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Statement from Sen. Al Simpson and Erskine Bowles Regarding President Obama's FY 2013 Budget

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Statement from Senator Al Simpson and Erskine Bowles Regarding President Obama's Fiscal Year 2013 Budget 

WASHINGTON, DC -- Former National Commission on Fiscal Responsibility and Reform co-chairs Sen. Alan Simpson and Erskine Bowles released the following statement in response to President Obama's FY 2013 budget: 

"In the framework he announced in April and what he submitted to the Select Committee in September, the President embraced many of the goals and principles outlined by the Fiscal Commission and incorporated some of the policies we proposed. We are pleased that the President’s latest budget continues to focus on deficit reduction and are also encouraged to see real, specific policies for limiting tax expenditures, slowing health care cost growth, and reducing spending throughout the government.  

While the President’s proposal is a step in the right direction, it would achieve less deficit reduction than the Fiscal Commission proposed when compared on an equal basis and would only briefly stabilize the debt at a level that is already too high.  

We do agree with the President that Congress should replace the across-the-board cuts required by the Budget Control Act (BCA) with a balanced, sensible plan to at least meet and hopefully exceed the deficit reduction goals of the BCA. Allowing the automatic across-the-board spending cuts (sequester) and an immediate increase in taxes provided for under current law would be terrible policy and prove harmful to the economy. But a decision to postpone tough choices once again by blocking the sequester and continuing our current tax policy without making the tough, smart choices to reduce the deficit will still send a powerfully negative message that the U.S. is yet unwilling to honestly confront our growing fiscal challenges.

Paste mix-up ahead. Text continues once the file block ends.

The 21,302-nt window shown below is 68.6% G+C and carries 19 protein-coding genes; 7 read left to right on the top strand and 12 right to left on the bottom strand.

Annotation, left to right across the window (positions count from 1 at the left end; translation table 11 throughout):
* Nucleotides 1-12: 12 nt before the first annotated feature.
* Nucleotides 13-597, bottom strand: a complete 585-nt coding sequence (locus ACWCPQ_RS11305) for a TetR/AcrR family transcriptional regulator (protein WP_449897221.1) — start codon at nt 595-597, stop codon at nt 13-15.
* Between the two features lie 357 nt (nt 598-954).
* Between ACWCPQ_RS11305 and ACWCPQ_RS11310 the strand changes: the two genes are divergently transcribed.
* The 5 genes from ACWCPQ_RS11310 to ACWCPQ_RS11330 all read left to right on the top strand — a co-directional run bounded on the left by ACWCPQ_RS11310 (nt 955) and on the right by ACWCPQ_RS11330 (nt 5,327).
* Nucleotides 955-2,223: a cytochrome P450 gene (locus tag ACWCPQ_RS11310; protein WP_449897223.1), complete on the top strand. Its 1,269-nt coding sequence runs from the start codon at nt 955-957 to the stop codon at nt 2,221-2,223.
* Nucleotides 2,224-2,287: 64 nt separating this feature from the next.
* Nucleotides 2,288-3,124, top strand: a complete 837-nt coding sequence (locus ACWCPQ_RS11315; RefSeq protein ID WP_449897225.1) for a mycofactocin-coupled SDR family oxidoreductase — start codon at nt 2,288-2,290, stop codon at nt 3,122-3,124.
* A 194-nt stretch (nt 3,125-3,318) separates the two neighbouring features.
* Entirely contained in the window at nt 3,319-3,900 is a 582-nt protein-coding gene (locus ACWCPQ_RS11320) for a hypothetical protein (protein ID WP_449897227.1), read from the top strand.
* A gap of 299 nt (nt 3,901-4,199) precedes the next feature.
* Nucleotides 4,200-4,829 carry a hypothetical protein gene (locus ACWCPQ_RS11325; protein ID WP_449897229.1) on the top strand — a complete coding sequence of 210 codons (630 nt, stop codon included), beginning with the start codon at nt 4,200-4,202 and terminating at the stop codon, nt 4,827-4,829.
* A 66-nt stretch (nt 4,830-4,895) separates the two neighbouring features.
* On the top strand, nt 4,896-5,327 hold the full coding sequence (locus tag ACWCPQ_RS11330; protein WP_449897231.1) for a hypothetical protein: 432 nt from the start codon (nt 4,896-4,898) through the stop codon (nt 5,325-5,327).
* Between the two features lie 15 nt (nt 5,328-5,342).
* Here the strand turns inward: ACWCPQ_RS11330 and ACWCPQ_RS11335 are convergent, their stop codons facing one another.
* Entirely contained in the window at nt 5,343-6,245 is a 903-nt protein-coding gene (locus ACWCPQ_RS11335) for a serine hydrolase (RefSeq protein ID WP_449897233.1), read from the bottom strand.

With his budget submission today, the President has set out his approach to replacing the BCA sequester with a greater amount of deficit reduction in a way that makes choices and sets priorities without disrupting a fragile economic recovery. We expect Congressional Republicans to now put forward their own proposal for deficit reduction that exceeds the BCA goals while still reflecting their own priorities in the coming weeks.

Leaders in both parties must now move forward from these opening positions in order to reach a principled compromise that achieves enough deficit reduction to put the debt on a downward path relative to the economy, while getting health and retirement spending on a sustainable path and overhauling the tax code in a way that both reduces the deficit and improves the nation’s economic growth and competitiveness.  

Our leaders in Washington must work together to reach a bipartisan agreement on our long-term budgets now, not after the election. We remain hopeful that this leadership could soon come from the growing number of members of Congress from both parties who are expressing support for a truly serious deficit reduction plan. Our nation's leaders desperately need to put politics aside, pull together, not pull apart, and make the difficult choices needed to bring these destructive deficits under control." 

 

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The Moment of Truth project is a non-profit, non-partisan effort which seeks to foster honest discussion about the nation's fiscal challenges, the difficult choices that must be made to solve them, and the potential for bipartisan compromise that can move the debate forward and set our country on a sustainable path. The Moment of Truth project is a project of the Committee for a Responsible Federal Budget.

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Feb 13, 2012
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Our leaders in Washington must work together to reach a bipartisan agreement on our long-term budgets now, not after the election. We remain hopeful that this leadership could soon come from the growing number of members of Congress from both parties who are expressing support for a truly serious deficit reduction plan. Our nation's leaders desperately need to put politics aside, pull together, not pull apart, and make the difficult choices needed to bring these destructive deficits under control.